Brexit’s Cautionary Tale for Democracy

I’m one of those democratic theorists who believes there are no right answers. By that I mean that there are no timeless truths that the will of the people will either grok or not. There is no epistemic gauge of whether people get it right or not. Contra Plato’s reactionary stance against democracy, I think that—under the right circumstances—people can measure and decide what ought to be done on a case by case basis. In other words, what is right is not something separate from public judgment but something that emerges from it.

But under the right circumstance—and by this I have long meant in an open and fair and inclusive process with opportunity to deliberate and consider multiple points of view. The more such conditions are in place, the better I think the outcomes are. And by “better” I mean what works best for all involved, and I mean all, not just the majority.

But with the news that 52% of the British people voted to exit the European Union, I can’t help but think they got this massively wrong. Do I think they got it wrong because their answer was wrong? According to what I said, that would be nonsense. Did they get it wrong because the opportunities for full and open deliberation were truncated? Now, there’s the rub. I don’t think so. Surely the discussion in the British media was open and robust. Surely all had an opportunity to offer their views, if not in mainstream media then surely in social media.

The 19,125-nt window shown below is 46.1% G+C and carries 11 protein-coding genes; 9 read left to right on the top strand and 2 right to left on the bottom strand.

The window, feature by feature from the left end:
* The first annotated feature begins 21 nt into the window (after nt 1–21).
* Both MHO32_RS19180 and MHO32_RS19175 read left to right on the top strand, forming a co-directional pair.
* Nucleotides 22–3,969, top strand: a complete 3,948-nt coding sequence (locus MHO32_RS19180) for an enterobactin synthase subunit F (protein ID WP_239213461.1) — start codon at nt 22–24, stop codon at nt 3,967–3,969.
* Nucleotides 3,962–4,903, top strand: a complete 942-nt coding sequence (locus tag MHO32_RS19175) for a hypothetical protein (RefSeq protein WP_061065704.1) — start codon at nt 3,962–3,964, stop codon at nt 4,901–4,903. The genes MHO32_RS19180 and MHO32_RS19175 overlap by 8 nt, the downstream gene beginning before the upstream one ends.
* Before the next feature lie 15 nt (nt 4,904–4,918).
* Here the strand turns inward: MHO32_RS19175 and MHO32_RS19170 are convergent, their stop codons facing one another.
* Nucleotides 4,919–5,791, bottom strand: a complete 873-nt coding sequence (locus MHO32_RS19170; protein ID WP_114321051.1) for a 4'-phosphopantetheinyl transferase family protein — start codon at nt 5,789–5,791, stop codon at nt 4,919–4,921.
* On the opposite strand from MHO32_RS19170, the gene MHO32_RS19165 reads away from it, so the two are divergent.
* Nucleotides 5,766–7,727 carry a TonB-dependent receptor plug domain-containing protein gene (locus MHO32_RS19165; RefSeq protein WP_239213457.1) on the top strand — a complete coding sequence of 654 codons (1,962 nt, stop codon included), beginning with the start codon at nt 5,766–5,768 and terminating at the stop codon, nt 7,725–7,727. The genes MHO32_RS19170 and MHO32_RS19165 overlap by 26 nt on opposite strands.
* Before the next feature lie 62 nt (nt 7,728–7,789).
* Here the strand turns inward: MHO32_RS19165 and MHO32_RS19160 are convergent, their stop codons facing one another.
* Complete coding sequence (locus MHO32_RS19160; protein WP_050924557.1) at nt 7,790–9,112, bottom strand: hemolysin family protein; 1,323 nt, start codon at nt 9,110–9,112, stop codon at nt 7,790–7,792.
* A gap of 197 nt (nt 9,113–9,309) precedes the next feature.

But I still want to say they got it wrong—simply because the results are catastrophic for Britain’s own welfare and because of the xenophobic and reactionary politics it has confirmed. So am I a Platonist after all?

I hope not!

Perhaps more needs to be added to “under the right circumstances” than the Habermasian litany of an ideal speech situation. There is also the need to deal with unconscious fears, paranoid projections, and infantile regressions that increasingly multicultural and globalized phenomena elicit. It’s no coincidence that this Brexit came on the heels of the refugee and debt crises emanating from the South. While the EU’s response to these has hardly been ideal, in fact it has been awful, but it has at least been a response rather than a complete shut down and reversal of any responsibility. Clearly the British people in the non-urban, non-Scottish, non-Northern Ireland, parts of Great Britain think even this response was too much.